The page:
The problem of running 4tph to Terminal 5 in future does highlight why it is really important to plan a timetable years in advance. If 4tph to Terminal 5 were the intention from the outset then, no doubt, provision would have been made for suitable infrastructure on the ground to make such a service possible. Even if it made the project unaffordable, passive provision could have been made. The omission is understandable though with Terminal 5 not built when Crossrail was planned. So having Crossrail serving Terminal 5 was not even on the speculation list.
Old Oak Common to the rescue?
It is clear that Crossrail will already have more services west of Paddington than originally planned and there are aspirations for at least an additional 2tph. One can envisage further simple enhancements in the future if the capacity and necessary reversing sidings or platforms become available. But, the more services there are, the more challenging it will be for them to arrive at the right time at the Royal Oak portal outside Paddington. The opening of Old Oak Common Elizabeth Line platforms should help considerably with train regulation, as both the up and down GWR relief lines will be allocated an island platform each (similar to the Charing Cross platforms 6-9 at London Bridge).
A further benefit for some future Elizabeth line users is that it is planned that all GWR fast services will stop at Old Oak Common. This will eliminate an inconvenient change at Paddington for passengers from the west country who want to use the Elizabeth line to continue their journey. Although in the reverse direction, if they have sufficient time, they may wish to continue to change at Paddington to increase their chances of getting a seat.
There are clearly benefits to the operation of the Elizabeth line if there are platforms available at Old Oak Common and the obvious question that it raises is whether these could open in advance of the HS2 station. Less obvious is that, for developers of the site, it is the Elizabeth line not HS2 that they see as the desirable investment influence that the station brings.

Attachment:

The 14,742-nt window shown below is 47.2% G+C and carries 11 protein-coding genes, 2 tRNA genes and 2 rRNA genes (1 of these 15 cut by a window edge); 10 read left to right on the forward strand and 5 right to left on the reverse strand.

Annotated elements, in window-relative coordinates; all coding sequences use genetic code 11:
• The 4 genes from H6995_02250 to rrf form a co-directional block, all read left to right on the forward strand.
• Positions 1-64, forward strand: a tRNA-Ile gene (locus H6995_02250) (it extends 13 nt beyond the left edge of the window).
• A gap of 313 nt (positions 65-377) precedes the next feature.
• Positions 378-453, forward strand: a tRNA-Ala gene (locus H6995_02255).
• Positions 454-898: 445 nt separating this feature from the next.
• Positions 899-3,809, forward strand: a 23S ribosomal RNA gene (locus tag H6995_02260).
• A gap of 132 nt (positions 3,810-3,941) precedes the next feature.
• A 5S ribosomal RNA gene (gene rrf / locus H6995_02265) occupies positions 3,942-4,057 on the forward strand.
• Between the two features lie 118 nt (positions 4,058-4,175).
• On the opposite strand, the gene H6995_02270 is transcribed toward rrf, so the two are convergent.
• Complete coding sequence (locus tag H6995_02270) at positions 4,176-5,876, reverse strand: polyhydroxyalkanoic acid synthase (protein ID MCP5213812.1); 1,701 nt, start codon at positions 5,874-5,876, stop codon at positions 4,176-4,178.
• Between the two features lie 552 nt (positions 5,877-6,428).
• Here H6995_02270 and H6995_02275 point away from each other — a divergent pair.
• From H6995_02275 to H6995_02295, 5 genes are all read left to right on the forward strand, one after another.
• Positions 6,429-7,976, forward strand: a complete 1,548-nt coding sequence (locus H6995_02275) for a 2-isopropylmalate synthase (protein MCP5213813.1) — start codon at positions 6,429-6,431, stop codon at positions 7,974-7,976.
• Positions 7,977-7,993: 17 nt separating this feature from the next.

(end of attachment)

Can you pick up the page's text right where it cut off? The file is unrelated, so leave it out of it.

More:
If pressure were brought to bear to ensure the Elizabeth line platforms opened early at Old Oak Common (and independently of the opening of HS2) then the benefits would not only be local as, rather like a capacitor in an electrical circuit, Old Oak Common platforms would help ensure an even flow of trains to London. One potential problem in such a proposal is that the platforms are funded by HS2 as they are an essential part of the project, but HS2 itself has nothing to gain by opening them early. Indeed, it will add to the complexity of construction work.
Still signalling issues
There is still uncertainty as to whether the legacy signalling issues in the Heathrow tunnels will ever be resolved so it might well be December 2019 before we see any proper Elizabeth line (class 345) trains at Heathrow, due to the need to remove all existing Heathrow Express trains that rely on the obsolescent GW-ATP signalling in the Heathrow tunnels. In fact even this December 2019 date could be in doubt.
If the existing signalling issues cannot be resolved then the legacy signalling needs to be removed. This cannot be done until the current Heathrow Express rolling stock is replaced by refurbished class 387 trains. This, very conveniently, is due to happen in December 2019, according to a First Group press release, but the class 332 trains are becoming problematic and expensive to maintain so, one suspects, that Heathrow Express Ltd will shed no tears if plans can be brought forward.
Given the soul-searching caused by the recent May timetable change one does wonder if the December 2019 timetable change will become the January 2020 timetable, change which would give Network Rail a bit of extra time to sort out the tunnel signalling – assuming of course that the Heathrow Express rolling stock can be replaced within this timescale.
The December 2019 Crossrail timetable is becoming clearer but there are still more questions. Is it still planned to run late night/early morning services between Heathrow and Paddington (high level)? What exactly is meant by the peak-period? Are we talking about a high-peak period of an hour or a full three hour peak service? Will there really be such a good service on the western arm of Crossrail on a Sunday morning or will engineering work considerations mean that a reduced service will operate? Indications and expectations are that Sunday morning Elizabeth Line travellers will be disappointed with the service frequency on offer.
We are getting closer to really understand what exactly a full service on the Elizabeth line will mean but there are still a lot of unknowns, and the fare structure west of West Drayton has not yet been revealed.
Thanks to ngh for all the information provided and for creating the master diagrams. Also to Jonathan Roberts and Moosealot.